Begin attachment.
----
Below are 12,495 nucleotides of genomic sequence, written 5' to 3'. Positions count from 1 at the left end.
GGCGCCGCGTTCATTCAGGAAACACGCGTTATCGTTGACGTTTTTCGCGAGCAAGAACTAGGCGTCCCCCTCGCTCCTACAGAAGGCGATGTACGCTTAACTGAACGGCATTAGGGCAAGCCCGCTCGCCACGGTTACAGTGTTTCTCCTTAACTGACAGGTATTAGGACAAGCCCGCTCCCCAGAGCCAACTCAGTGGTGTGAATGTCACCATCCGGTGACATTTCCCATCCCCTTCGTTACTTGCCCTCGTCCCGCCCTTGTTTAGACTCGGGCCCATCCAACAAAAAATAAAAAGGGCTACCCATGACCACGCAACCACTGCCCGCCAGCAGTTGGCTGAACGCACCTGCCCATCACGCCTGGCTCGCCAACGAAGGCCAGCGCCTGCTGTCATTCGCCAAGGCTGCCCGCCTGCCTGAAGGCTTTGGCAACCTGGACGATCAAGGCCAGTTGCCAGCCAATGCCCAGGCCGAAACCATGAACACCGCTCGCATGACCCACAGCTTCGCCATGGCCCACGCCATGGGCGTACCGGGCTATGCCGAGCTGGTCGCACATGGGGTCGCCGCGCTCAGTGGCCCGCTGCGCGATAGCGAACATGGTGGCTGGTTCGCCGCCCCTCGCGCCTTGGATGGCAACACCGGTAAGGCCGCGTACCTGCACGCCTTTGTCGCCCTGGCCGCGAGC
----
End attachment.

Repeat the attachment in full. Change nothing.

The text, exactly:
Below are 12,495 nucleotides of genomic sequence, written 5' to 3'. Positions count from 1 at the left end.
GGCGCCGCGTTCATTCAGGAAACACGCGTTATCGTTGACGTTTTTCGCGAGCAAGAACTAGGCGTCCCCCTCGCTCCTACAGAAGGCGATGTACGCTTAACTGAACGGCATTAGGGCAAGCCCGCTCGCCACGGTTACAGTGTTTCTCCTTAACTGACAGGTATTAGGACAAGCCCGCTCCCCAGAGCCAACTCAGTGGTGTGAATGTCACCATCCGGTGACATTTCCCATCCCCTTCGTTACTTGCCCTCGTCCCGCCCTTGTTTAGACTCGGGCCCATCCAACAAAAAATAAAAAGGGCTACCCATGACCACGCAACCACTGCCCGCCAGCAGTTGGCTGAACGCACCTGCCCATCACGCCTGGCTCGCCAACGAAGGCCAGCGCCTGCTGTCATTCGCCAAGGCTGCCCGCCTGCCTGAAGGCTTTGGCAACCTGGACGATCAAGGCCAGTTGCCAGCCAATGCCCAGGCCGAAACCATGAACACCGCTCGCATGACCCACAGCTTCGCCATGGCCCACGCCATGGGCGTACCGGGCTATGCCGAGCTGGTCGCACATGGGGTCGCCGCGCTCAGTGGCCCGCTGCGCGATAGCGAACATGGTGGCTGGTTCGCCGCCCCTCGCGCCTTGGATGGCAACACCGGTAAGGCCGCGTACCTGCACGCCTTTGTCGCCCTGGCCGCGAGC